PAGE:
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Newcastle upon Tyne


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In the Studio // Olivia Turner

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This autumn we welcome a new solo show from the winner of our 2018 Open Contemporary Young Artist Award, Olivia Turner.

Currently based in Edinburgh, Olivia explores perspective, composition and structure in her distinctive and highly engaging body of work. Here, The Biscuit Factory catches up with the emerging artist to find out more about her new collection, inspiration and practise.

What did winning the 2018 Open Contemporary Young Artist mean to you?

Winning the award allowed me to develop and sustain my practise. It provided me with an opportunity to expand my skills and knowledge by carrying out a print course, which was partially funded by the award. It also offered me support and motivation to carry on developing my work.

How does it feel to have your solo show finally on display and for sale in the gallery?

It feels great to have my solo show at The Biscuit Factory. After working on exhibitions for the last couple of months, it was thrilling to finally see it all together in one space. This is my largest solo exhibition to date and it’s such a brilliant opportunity to exhibit it in such a contemporary, commercial gallery.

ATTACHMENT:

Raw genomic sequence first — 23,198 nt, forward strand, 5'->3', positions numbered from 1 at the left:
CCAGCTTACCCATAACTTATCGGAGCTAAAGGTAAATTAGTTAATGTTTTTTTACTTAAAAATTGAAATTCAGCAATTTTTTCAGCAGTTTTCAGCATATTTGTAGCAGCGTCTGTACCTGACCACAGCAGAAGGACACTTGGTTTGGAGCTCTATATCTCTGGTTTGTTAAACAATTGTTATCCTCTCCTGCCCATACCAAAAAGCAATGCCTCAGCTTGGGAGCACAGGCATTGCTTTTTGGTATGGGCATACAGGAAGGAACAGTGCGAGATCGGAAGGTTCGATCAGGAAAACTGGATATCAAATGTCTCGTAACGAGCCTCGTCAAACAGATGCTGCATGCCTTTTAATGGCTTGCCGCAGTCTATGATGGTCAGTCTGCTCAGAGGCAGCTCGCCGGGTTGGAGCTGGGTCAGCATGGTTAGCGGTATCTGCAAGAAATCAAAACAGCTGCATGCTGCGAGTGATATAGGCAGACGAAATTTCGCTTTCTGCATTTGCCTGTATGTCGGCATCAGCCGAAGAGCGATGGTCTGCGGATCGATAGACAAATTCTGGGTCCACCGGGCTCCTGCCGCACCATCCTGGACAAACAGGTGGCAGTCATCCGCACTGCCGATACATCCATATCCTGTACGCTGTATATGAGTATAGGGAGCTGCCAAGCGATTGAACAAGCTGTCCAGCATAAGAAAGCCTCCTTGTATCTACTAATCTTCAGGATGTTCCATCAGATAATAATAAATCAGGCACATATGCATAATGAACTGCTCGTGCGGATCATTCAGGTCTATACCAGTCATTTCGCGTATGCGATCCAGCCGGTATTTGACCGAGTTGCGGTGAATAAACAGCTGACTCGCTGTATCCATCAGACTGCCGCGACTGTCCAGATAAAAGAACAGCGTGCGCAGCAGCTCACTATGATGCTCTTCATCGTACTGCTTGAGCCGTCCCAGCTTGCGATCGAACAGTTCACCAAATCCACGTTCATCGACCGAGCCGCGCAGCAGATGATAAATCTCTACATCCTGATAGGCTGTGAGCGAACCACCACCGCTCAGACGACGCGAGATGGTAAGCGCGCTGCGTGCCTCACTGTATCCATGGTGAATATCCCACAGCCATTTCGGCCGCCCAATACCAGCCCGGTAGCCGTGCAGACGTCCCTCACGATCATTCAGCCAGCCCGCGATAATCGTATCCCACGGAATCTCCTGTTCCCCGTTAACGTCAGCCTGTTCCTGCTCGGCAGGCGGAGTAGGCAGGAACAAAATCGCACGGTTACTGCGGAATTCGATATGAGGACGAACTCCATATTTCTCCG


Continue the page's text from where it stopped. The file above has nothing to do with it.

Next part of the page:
"I really began to recognise my ability at high school and have been extremely fortunate to have the support to carry on doing what I love"

How did you first discover your artistic talent?

I discovered my artistic talent at a young age; I was always creative and wanted to make things. I really began to recognise my ability at high school and have been extremely fortunate to have the support to carry on doing what I love.

How did you find your 'niche'?

I would say I found my niche at art school, a period where I was left to explore my real interests and develop my painting techniques. It was there I discovered my true love for architecture, particularly brutalist and modernist.

What is the story behind your new artwork?

My new body of work is mainly based on my studies of St Peter’s Seminary in Cardross, Scotland - a site which has been neglected and fallen into disrepair, with now an undetermined future.

After briefly visiting it five years ago, I recently had another opportunity to revisit the site and study it more extensively. What became apparent was how important it would be for me to delve deeper inside and discover the inner structure of the building, opposed to merely the facades alone.

I really enjoy the playful nature of my work and how some compositions could potentially be physically built. However, I recently found myself producing drawings which were almost too representative of its original structure. With this new body of work, I wanted to change how I processed my research, hoping to lead to slightly different outcomes. The new compositions I started to create became more inviting with areas of breathing space, which gave the viewer slightly more freedom to move in and around them. I have also continued to abstract elements further, removing pieces of information, so as to continually make the viewer question what is being seen.